As a network, through various projects, MELC connects the knowledge of partners and organizations through common links around environmental literacy. Partners have connected with the Next Generation Science Standards (NGSS) through meetings and workshops offered through the Fresno and Merced county offices of education and the CREEC Network. We highlight guest speakers and host agencies at meetings; build synergistic relationships between college teacher pre-service students and child development and parent groups; offer workshops, training, and implementation support on Project WET and Project WILD materials; and train and support post-secondary environmental literacy teams to provide the community with hands-on activities. MELC has embraced teaching and learning around climate change through workshops and the Climate Neutrality Curriculum Initiative of the University of California, and integrated the arts and sciences into Earth Day with the Merced County Arts Council and the City of Merced Parks and Community Services as they prepare for their summer 2018 programs.
At first blush, the Blueprint seems to address classroom teachers and administrators. However, at the heart of the document it becomes clear that environmental education is a shared responsibility. One MELC priority is advocating for teacher engagement with environmental education resources. All of our partners, albeit from different systemic perspectives, are passionate about environmental education. Together we strive to connect teachers and administrators with resources that are:
- valued: inclusively addressing and advancing student learning outcomes
- desirable: novel, interesting, engaging, and provides a solution to a challenge; and
- accessible: sufficient capacity and resources to support engagement.
We recognize that a sustained, inclusive, nimble, and strategic collaborative effort is required for environmental literacy to become an “essential element of a 21st century education in California”, as stated in the Executive Summary of the Blueprint, and specifically for students in the Merced County region. With CREEC and Ten Strands as sponsors, we facilitated a well-attended and well-received workshop on equity, access, and inclusion in environmental education for both formal and nonformal educators. Which brings us back to nature journals as one of those strategic collaborative efforts!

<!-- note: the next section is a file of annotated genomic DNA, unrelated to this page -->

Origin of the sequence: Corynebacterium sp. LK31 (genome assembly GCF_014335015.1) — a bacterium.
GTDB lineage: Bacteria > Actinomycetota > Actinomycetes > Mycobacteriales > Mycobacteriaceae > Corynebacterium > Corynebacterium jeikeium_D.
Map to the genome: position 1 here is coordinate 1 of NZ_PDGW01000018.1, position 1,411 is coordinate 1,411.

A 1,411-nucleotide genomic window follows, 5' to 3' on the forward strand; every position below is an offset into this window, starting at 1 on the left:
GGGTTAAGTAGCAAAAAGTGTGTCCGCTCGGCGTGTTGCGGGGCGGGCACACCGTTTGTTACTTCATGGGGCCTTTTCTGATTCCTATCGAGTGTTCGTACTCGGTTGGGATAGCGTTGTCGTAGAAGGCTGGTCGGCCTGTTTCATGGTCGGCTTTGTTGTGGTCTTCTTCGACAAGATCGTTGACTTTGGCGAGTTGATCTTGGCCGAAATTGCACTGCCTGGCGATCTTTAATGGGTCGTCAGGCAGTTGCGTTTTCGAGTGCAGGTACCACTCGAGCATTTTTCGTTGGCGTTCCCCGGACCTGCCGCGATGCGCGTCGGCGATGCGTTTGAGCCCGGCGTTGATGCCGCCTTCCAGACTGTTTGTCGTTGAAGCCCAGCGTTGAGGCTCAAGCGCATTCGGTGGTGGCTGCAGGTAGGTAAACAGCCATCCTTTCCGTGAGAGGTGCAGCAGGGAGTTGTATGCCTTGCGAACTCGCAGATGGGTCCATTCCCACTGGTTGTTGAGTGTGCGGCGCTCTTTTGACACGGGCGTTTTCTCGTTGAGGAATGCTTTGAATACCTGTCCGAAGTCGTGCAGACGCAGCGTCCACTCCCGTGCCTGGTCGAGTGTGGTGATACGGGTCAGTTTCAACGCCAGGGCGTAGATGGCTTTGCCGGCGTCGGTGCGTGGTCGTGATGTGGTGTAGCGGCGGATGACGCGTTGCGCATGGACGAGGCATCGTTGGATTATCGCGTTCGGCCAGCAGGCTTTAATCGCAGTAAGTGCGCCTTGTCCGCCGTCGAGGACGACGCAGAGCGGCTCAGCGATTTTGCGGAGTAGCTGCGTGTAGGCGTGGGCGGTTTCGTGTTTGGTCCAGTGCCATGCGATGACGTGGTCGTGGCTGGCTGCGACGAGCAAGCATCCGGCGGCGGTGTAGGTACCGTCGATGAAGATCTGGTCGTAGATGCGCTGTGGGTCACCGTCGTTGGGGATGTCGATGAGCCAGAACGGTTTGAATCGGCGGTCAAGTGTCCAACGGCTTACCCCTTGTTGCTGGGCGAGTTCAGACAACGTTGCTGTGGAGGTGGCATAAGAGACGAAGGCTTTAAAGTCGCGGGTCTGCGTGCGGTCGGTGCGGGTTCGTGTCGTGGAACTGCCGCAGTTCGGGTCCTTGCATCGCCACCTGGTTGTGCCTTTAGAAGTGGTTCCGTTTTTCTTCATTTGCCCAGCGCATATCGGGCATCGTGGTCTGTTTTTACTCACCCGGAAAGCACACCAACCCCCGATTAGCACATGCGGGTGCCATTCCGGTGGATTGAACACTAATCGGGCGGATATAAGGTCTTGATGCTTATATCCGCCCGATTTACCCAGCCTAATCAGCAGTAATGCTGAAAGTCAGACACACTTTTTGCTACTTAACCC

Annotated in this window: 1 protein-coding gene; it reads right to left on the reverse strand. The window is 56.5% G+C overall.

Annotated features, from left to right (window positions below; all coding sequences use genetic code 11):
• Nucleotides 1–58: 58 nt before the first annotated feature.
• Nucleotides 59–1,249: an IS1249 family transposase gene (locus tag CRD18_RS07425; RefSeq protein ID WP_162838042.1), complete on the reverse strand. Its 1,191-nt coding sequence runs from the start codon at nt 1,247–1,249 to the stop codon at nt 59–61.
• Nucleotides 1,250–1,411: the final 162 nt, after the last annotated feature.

As a learning resource, journals are interdisciplinary, easily adjusted to grade level, hands-on, adaptable to different time frames and locations, and serve all users. Journaling in nature provides links to exploring the NGSS Disciplinary Core Ideas (DCIs), Science and Engineering Practices (SEPs), and Cross Cutting Concepts (CCCs) through a visible process. Nature journals move students toward Performance Expectations (PEs) while empowering individual students within their classes and connecting them to outdoor environments—including supportive educational resources. These connections are reinforced by visits to the classroom and to field sites, and through use of technology.
The momentum and energy behind using nature journals to connect with NGSS has been present in our region for at least a year now, and is growing. Recent past and future activities include:
- A workshop held by the Merced County Office of Education in collaboration with UC Merced, with another in the planning phase
- MELC hosted Andie Thrams at our January 2018 meeting for a workshop that culminated with a visit to the UC Merced Vernal Pools Nature Reserve
- A two-day John Muir Laws NGSS–Nature Journal workshop offered by the San Joaquin County Office of Education. We are building a team in Merced to discuss additional workshop opportunities in our region
- A group of MELC partners are in the planning stages of creating a common nature journal. The intention is to create a collaborative tool, including scaffolding for basic nature journal processes, which will be useful for teachers and students in and out of the classroom across our programs and activities